15. Hinke JT, Cossio AM, Goebel ME, Reiss CS, Trivelpiece WZ, Watters GM. Identifying risk: concurrent overlap of the Antarctic krill fishery with krill-dependent predators in the Scotia Sea. PLoS ONE. 2017; 12(1): e0170132. doi: 10.1371/journal.pone.0170132 28085943

16. Polito MJ, Hinke JT, Hart T, Santos M, Houghton LA, Thorrold SR. Stable isotope analyses of feather amino acids identify penguin migration strategies at ocean basin scales. Biol Lett. 2017; 13:20170241. doi: 10.1098/rsbl.2017.0241 28794274

17. Shillinger GL, Bailey H, Bograd SJ, Hazen E, Hamann M, Gaspar P, et al. Tagging through the stages: technical and ecological challenges in observing life histories through biologging. Mar Ecol Prog Ser. 2012; 457:165–170.

18. Thiebot J-B, Cherel Y, Crawford RJM, Makhado AB, Trathan PN, Pinaud D, et al. A space oddity: geographic and specific modulation of migration in Eudyptes penguins. PLoS ONE. 2013; 8(8):e71429. doi: 10.1371/journal.pone.0071429 23936507

19. Trivelpiece WZ, Hinke JT, Miller AK, Reiss CS, Trivelpiece SG, Watters GM. Variability in krill biomass links harvesting and climate warming to penguin populations in Antarctica. Proc Natl Acad Sci USA. 2011; 108:7625–7628. doi: 10.1073/pnas.1016560108 21482793

20. Korczak-Abshire M, Zmarz A, Rodzewicz M, Kycko M, Karsznia I, Chwedorzewska KJ. Study of fauna population changes on Penguin Island and Turret Point Oasis (King George Island, Antarctica) using Unmanned Aerial Vehicle. Polar Biol. 2019; 42:217–224. doi: 10.1007/s00300-018-2379-1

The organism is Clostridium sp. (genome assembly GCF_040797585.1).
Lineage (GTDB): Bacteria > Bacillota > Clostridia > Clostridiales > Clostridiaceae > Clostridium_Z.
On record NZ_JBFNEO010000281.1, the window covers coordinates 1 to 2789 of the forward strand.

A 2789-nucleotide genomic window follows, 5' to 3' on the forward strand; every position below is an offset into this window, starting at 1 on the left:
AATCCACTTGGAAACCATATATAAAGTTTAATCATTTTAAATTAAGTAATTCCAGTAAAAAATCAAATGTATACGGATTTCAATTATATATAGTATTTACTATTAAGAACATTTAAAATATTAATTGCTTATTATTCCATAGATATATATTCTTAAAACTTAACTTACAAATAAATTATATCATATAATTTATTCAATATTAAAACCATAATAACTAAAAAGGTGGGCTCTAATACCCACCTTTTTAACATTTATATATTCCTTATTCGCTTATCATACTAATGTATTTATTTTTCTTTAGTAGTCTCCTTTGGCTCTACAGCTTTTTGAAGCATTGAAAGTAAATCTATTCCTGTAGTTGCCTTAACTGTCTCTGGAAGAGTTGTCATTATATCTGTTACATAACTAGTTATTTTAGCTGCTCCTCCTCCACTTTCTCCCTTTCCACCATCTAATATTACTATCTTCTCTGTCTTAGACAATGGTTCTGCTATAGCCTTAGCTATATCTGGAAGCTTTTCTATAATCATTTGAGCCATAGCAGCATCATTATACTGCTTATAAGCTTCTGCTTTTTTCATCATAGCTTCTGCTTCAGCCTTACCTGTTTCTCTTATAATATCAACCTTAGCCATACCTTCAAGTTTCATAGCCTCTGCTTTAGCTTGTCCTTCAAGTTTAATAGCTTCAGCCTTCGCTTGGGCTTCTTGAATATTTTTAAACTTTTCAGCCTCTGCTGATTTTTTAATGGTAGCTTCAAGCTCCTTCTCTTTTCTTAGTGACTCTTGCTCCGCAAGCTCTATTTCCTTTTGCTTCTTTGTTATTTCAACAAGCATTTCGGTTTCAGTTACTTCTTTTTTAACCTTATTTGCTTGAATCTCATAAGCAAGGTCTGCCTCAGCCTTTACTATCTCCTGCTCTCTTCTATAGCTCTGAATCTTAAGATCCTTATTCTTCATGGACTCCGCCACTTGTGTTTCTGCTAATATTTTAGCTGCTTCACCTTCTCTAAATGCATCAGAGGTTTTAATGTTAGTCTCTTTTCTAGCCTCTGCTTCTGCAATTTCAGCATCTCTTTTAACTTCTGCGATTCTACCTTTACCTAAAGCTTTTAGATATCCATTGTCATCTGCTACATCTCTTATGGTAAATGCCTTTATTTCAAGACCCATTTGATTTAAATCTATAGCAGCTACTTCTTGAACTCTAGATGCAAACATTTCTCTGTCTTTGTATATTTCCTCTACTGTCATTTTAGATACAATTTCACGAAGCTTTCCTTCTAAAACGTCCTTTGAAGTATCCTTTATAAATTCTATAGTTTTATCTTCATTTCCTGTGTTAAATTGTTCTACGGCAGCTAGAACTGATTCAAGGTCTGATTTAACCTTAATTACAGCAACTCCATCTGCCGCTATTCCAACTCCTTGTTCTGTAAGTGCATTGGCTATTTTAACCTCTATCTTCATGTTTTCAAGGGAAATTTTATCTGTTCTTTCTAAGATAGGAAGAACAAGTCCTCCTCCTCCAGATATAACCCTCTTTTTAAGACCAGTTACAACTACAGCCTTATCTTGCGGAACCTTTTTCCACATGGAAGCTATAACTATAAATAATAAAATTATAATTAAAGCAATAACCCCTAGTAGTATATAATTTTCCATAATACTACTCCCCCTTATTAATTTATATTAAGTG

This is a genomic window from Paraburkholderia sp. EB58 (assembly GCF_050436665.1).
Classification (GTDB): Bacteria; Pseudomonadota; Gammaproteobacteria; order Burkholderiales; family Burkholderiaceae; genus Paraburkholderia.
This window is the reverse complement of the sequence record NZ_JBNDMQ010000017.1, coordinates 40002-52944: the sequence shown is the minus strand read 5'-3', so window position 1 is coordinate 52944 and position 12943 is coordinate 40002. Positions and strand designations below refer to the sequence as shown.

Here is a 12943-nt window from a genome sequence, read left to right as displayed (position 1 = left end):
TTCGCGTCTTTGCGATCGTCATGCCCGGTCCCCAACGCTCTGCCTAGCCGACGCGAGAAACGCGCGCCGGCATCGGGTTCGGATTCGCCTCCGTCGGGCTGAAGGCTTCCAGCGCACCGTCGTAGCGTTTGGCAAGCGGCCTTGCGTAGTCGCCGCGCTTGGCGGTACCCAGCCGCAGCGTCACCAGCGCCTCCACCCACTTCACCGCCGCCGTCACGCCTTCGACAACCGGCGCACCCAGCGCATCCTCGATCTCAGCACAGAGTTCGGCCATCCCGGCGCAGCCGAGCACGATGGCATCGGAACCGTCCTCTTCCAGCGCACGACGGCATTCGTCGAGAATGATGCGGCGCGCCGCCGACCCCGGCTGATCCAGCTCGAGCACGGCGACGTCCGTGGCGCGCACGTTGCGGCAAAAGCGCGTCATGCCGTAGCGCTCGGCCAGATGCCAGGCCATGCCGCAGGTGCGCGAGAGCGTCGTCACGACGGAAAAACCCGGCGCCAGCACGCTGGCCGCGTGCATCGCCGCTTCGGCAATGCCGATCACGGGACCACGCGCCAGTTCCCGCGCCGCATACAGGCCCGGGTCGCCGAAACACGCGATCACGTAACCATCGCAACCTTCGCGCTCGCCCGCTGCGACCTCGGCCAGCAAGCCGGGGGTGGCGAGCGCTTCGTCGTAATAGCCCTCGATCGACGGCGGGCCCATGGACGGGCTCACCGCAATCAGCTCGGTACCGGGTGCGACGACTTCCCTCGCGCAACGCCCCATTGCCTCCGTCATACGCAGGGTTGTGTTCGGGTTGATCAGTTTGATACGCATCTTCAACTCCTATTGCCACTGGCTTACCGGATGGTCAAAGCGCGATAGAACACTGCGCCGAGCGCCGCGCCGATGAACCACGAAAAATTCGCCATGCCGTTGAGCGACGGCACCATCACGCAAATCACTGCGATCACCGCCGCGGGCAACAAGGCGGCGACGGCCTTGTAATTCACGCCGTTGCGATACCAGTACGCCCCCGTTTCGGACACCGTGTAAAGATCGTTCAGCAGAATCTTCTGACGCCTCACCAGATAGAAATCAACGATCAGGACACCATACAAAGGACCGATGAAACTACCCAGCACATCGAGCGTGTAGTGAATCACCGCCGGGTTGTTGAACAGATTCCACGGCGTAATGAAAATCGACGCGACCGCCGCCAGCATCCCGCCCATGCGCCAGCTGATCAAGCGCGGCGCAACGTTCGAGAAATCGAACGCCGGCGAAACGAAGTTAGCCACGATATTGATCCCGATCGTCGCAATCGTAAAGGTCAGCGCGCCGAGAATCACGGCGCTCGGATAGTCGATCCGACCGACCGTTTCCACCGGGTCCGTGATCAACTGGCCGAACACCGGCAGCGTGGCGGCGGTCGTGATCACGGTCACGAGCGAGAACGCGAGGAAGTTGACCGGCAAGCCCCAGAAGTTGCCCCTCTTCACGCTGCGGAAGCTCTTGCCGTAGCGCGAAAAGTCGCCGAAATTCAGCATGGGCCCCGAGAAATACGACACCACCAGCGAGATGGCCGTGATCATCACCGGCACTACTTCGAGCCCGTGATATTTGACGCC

21. González-Zevallos D, Santos MM, Rombolá EF, Juáres MA, Coria NR. Abundance and breeding distribution of seabirds in the northern part of the Danco Coast, Antarctic Peninsula. Polar Res. 2013; 32:11133. doi: 10.3402/polar.v32i0.11133

22. Ainley DG, Ribic CA, Fraser WR. Ecological structure among migrant and resident seabirds of the Scotia-Weddell confluence region. J Anim Ecol. 1994; 63:347–364.

23. Orsi AH, Whitworth T III, Nowlin WD Jr.. On the meridional extent and fronts of the Antarctic Circumpolar Current. Deep-Sea Res I, 1995; 42:641–673.

24. Bost CA, Cotté C, Bailleul F, Cherel Y, Charrassin JB, Guinet C, et al. The importance of oceanographic fronts to marine birds and mammals of the southern oceans. J Mar Syst. 2009; 78:363–376.

25. Miller AK, Trivelpiece WZ. Chinstrap penguins alter foraging and diving behavior in response to the size of their principle prey, Antarctic krill. Mar Biol. 2008; 154:201–208.

26. Johnson D, London J, Lea M-A, Durban J. Continuous-time correlated random walk model for animal telemetry data. Ecology. 2008; 89:1208–1215. doi: 10.1890/07-1032.1 18543615

27. R Core Team. R: A language and environment for statistical computing. R Foundation for Statistical Computing, Vienna, Austria. 2018.

28. Johnson DS London JM (2018). crawl: an R package for fitting continuous-time correlated random walk models to animal movement data. Zenodo.

29. London J. 2016. crawlr: utilities and visualization functions in support of crawl. R package version 0.1.0.